Oct. 9 (Bloomberg) -- Al Davis, the renegade owner of the Oakland Raiders whose battles with the National Football League gave him an outlaw image matching that of his silver-and-black-clad team, died at the age of 82.
The Raiders announced his death yesterday on their website, without providing any further details.
While imploring his players on the field to “Just win, baby,” Davis ran some of football’s biggest sideshows.
He first faced off with the NFL in the 1960s when, as the hard-charging commissioner of the rival American Football League, he escalated a tug-of-war for top players. The two leagues merged months into his tenure.
As owner of the Raiders, the team he led and loved as far back as 1963, he moved the franchise out of Oakland and to Los Angeles, then back to Oakland 13 years later, in a bid for a better stadium. He feuded with the NFL and with at least one Raiders star, Marcus Allen.
The Raiders won Super Bowls in 1976, 1980 and 1983 as well as 15 AFC West titles during an extended reign as one of the league’s best teams from 1963 to 2002. More recently they were among the league’s worst, winning 29 games and losing 83 from 2003 through 2009, before posting an 8-8 record in 2010. Oakland has a 2-2 record this season going into today’s game in Houston.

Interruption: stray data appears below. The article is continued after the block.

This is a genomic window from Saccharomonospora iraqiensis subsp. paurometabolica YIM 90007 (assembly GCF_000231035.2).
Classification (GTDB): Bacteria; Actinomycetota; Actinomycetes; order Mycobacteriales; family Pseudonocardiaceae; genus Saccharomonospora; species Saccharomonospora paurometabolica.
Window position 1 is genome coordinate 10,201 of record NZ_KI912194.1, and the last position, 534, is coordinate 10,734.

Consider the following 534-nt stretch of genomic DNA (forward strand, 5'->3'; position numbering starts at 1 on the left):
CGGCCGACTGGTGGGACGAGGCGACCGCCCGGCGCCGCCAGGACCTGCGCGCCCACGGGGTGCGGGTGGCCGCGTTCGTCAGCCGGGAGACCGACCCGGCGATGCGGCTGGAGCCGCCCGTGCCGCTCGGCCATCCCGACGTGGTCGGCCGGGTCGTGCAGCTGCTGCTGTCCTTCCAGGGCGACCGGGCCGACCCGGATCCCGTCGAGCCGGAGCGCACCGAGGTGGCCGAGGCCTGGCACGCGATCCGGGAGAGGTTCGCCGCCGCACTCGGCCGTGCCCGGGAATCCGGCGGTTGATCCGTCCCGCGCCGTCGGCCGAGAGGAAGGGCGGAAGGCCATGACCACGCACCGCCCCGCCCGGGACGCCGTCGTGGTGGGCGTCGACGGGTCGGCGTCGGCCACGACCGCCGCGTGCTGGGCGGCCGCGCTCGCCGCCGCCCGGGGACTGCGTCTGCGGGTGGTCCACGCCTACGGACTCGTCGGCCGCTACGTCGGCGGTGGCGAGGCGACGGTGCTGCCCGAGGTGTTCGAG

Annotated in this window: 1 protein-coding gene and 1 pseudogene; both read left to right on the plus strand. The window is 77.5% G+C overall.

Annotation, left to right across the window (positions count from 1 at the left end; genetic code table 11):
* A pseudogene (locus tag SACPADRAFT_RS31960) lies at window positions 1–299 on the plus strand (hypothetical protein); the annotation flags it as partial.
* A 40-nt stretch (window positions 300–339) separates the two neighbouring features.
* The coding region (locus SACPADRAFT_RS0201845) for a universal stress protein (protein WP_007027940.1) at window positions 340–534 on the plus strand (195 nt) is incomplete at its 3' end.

‘I’m the Raiders’
“People love the Raiders and every time they think of the Raiders, they think of Mr. Davis,” Willie Brown, a Hall of Fame cornerback and now an assistant with the team, said in a statement. “It’s a sad day in the Raider nation.”
Forbes magazine estimated the franchise’s value at $761 million in 2011, higher than only one other team, the Jacksonville Jaguars, in the 32-team league.
“History will dictate what my legacy is,” Davis said in an interview for “Straight Outta L.A.,” a documentary directed by rapper Ice Cube for ESPN in 2010. “Maverick is fine, ‘cause I am. Outlaw I’m not. But if believing in what you believe and sticking up for your rights and sticking up for the rights of others from time to time -- do it your way. Don’t let the culture tell you what do. That’s being a Raider.”